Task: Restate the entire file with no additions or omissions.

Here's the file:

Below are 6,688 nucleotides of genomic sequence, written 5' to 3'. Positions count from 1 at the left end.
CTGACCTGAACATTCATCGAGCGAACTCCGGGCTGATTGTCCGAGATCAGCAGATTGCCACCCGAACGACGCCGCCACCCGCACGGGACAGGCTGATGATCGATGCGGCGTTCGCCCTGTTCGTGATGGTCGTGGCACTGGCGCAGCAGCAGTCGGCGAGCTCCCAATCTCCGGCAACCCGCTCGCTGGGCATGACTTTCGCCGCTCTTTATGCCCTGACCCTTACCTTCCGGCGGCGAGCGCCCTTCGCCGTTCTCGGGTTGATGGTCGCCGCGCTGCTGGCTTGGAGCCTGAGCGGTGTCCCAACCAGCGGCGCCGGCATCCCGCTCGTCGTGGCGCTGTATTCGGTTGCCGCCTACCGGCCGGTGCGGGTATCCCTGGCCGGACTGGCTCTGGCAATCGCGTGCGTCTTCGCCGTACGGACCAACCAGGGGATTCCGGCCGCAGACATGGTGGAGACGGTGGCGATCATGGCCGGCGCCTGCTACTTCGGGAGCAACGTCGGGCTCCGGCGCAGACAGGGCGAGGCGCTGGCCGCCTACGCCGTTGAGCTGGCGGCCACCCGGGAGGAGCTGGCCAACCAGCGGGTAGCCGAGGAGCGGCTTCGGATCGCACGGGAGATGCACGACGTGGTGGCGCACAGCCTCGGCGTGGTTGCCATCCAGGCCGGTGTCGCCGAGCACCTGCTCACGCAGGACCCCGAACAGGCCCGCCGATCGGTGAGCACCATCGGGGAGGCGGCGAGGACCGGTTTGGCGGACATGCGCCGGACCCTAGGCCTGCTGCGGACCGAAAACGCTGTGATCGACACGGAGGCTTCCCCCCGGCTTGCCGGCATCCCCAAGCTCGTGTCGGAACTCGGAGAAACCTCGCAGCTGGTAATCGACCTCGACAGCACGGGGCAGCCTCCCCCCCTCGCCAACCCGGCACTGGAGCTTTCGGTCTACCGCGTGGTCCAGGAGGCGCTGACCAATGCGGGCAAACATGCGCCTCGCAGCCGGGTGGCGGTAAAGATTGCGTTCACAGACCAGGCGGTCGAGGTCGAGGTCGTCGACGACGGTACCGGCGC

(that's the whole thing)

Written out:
Below are 6,688 nucleotides of genomic sequence, written 5' to 3'. Positions count from 1 at the left end.
CTGACCTGAACATTCATCGAGCGAACTCCGGGCTGATTGTCCGAGATCAGCAGATTGCCACCCGAACGACGCCGCCACCCGCACGGGACAGGCTGATGATCGATGCGGCGTTCGCCCTGTTCGTGATGGTCGTGGCACTGGCGCAGCAGCAGTCGGCGAGCTCCCAATCTCCGGCAACCCGCTCGCTGGGCATGACTTTCGCCGCTCTTTATGCCCTGACCCTTACCTTCCGGCGGCGAGCGCCCTTCGCCGTTCTCGGGTTGATGGTCGCCGCGCTGCTGGCTTGGAGCCTGAGCGGTGTCCCAACCAGCGGCGCCGGCATCCCGCTCGTCGTGGCGCTGTATTCGGTTGCCGCCTACCGGCCGGTGCGGGTATCCCTGGCCGGACTGGCTCTGGCAATCGCGTGCGTCTTCGCCGTACGGACCAACCAGGGGATTCCGGCCGCAGACATGGTGGAGACGGTGGCGATCATGGCCGGCGCCTGCTACTTCGGGAGCAACGTCGGGCTCCGGCGCAGACAGGGCGAGGCGCTGGCCGCCTACGCCGTTGAGCTGGCGGCCACCCGGGAGGAGCTGGCCAACCAGCGGGTAGCCGAGGAGCGGCTTCGGATCGCACGGGAGATGCACGACGTGGTGGCGCACAGCCTCGGCGTGGTTGCCATCCAGGCCGGTGTCGCCGAGCACCTGCTCACGCAGGACCCCGAACAGGCCCGCCGATCGGTGAGCACCATCGGGGAGGCGGCGAGGACCGGTTTGGCGGACATGCGCCGGACCCTAGGCCTGCTGCGGACCGAAAACGCTGTGATCGACACGGAGGCTTCCCCCCGGCTTGCCGGCATCCCCAAGCTCGTGTCGGAACTCGGAGAAACCTCGCAGCTGGTAATCGACCTCGACAGCACGGGGCAGCCTCCCCCCCTCGCCAACCCGGCACTGGAGCTTTCGGTCTACCGCGTGGTCCAGGAGGCGCTGACCAATGCGGGCAAACATGCGCCTCGCAGCCGGGTGGCGGTAAAGATTGCGTTCACAGACCAGGCGGTCGAGGTCGAGGTCGTCGACGACGGTACCGGCGC